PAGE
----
'for Tennyson, to Act Is Vital; There Is Nothing to Be Gained by Being Passive.' How Far Do You Agree That Tennyson's Poetry Presents the Advantages of an Active Life?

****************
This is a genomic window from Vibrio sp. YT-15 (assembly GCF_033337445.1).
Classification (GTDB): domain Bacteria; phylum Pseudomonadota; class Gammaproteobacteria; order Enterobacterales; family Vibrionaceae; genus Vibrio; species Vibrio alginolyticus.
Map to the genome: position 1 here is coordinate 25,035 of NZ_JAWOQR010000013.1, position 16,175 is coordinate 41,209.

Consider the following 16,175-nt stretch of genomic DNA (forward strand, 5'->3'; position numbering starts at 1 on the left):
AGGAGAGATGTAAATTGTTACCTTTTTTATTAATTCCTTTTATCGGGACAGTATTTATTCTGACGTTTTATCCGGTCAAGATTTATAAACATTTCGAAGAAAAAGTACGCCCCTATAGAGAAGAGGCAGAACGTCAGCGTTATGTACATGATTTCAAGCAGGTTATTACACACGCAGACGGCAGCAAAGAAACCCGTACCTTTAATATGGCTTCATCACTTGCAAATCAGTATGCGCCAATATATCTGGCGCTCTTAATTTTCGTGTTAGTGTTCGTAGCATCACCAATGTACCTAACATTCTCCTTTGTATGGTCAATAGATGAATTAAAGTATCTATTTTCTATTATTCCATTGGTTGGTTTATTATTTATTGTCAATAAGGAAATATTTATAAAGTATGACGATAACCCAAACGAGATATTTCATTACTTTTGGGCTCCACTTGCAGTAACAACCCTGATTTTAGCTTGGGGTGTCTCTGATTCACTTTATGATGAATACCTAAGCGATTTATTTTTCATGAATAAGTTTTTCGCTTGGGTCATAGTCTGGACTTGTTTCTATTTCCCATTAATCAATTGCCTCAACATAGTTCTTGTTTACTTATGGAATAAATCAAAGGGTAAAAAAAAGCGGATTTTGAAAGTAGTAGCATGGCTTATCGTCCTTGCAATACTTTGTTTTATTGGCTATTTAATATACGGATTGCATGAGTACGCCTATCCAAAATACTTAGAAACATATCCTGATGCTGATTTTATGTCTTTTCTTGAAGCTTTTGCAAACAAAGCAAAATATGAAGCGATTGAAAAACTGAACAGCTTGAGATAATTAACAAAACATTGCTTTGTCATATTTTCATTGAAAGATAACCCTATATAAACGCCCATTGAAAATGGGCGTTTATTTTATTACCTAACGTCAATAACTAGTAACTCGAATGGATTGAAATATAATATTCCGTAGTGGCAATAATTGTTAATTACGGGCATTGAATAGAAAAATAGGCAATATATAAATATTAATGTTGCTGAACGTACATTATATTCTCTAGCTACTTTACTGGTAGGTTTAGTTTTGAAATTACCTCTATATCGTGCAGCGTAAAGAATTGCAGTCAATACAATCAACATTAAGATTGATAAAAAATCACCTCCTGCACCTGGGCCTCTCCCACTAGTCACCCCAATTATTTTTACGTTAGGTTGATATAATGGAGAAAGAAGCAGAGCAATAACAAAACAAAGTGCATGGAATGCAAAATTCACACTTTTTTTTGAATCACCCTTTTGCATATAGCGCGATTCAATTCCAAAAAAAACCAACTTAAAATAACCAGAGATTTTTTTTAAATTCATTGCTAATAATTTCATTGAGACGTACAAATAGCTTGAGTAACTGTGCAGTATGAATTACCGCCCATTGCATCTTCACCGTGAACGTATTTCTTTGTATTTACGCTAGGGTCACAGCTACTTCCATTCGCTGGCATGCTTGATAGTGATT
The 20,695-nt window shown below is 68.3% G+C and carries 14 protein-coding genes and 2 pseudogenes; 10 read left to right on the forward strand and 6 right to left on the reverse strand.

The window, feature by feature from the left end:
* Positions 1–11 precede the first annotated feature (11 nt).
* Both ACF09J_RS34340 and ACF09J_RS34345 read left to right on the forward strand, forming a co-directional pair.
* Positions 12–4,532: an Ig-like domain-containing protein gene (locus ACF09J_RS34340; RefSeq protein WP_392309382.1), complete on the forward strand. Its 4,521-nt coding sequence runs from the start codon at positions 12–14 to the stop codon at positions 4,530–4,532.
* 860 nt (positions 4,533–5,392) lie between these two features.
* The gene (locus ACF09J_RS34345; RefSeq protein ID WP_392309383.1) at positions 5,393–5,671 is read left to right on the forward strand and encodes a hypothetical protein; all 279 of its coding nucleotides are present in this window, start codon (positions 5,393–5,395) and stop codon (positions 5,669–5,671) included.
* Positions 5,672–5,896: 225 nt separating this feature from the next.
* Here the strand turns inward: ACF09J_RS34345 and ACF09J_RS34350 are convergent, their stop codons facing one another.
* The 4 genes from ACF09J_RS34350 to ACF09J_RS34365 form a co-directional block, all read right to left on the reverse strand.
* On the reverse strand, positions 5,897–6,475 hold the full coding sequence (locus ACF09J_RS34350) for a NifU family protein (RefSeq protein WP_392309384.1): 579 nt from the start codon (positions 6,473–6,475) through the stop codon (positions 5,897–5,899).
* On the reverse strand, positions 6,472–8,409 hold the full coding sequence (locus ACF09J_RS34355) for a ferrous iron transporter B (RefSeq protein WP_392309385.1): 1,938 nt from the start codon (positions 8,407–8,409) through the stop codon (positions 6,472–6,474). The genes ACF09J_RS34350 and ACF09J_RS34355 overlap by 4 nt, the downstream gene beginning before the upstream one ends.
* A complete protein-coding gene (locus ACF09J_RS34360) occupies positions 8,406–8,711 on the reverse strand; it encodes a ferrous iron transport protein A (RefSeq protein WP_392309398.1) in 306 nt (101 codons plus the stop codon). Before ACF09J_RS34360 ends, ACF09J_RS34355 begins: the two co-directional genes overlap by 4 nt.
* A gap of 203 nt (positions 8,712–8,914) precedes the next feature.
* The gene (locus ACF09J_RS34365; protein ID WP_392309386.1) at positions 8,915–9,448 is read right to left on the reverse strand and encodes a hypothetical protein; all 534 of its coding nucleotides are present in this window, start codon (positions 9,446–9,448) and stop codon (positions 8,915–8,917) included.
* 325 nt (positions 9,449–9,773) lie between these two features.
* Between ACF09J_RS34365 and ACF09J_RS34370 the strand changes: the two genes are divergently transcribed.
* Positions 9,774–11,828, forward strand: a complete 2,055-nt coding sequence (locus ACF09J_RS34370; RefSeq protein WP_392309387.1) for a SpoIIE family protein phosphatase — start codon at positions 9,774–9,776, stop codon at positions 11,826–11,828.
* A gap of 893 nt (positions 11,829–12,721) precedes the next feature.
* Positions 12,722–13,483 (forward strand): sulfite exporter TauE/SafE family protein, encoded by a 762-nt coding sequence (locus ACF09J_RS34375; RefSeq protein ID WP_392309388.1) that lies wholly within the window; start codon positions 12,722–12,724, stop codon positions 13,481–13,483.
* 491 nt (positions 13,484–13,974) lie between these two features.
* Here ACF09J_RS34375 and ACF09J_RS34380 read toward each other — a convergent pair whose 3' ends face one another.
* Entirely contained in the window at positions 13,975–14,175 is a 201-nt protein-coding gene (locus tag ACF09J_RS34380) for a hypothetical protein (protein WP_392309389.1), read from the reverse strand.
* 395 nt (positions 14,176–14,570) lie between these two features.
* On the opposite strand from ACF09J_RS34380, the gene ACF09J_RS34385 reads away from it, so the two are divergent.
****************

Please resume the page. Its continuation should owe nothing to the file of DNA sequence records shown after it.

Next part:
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One of Tennyson's poems which contradicts this view is 'The Lotos-eaters and Choric Song'. Though the poem begins with a very active: 'Courage!' Which sets the poem up to be one filled with action, it very soon changes tone to highlight the appeal of the island which is one filled with idleness and of a slow nature; Tennyson paints a very idyllic picture of the island and its lifestyle 'sweet music here that softer falls, than petals from blown roses on the grass' His specific choice of diction 'sweet, softer, roses' all create an languid, sweet atmosphere. Roses themselves are often used as a symbol of perfection, thus it could be said Tennyson is suggesting the island represents perfection, lacking nothing therefore entirely contradicting the statement that nothing is gained by being passive. Caesura is used, adding pauses to contribute to the lazy feel and perhaps also to drag out the description of the isle; in terms of form there is considerably more time spent on the context of the isle compared to their lives away from it, again emphasising Tennyson's focus. Tennyson also directly addresses us as an audience to the poem: 'All things have rest: why should we toil alone' This prompts us to question the idea of rest versus work, and when side-by-side with isle's description and the persuasive tone to this section of the poem created through rhetorical questions and direct address, its easy to favour rest. This verse particularly presents work in a negative light, the repetition of 'toil' along with lines such as 'perpetual moan' create negative connotations, and the form of the verse, with its comparatively shorter lines to other verses, break the rhythm of the poem echoing the distress suggested in the narrative. The persuasive nature of the poem, whilst persuading the audience of the benefits of rest perhaps also suggests that Tennyson believes there

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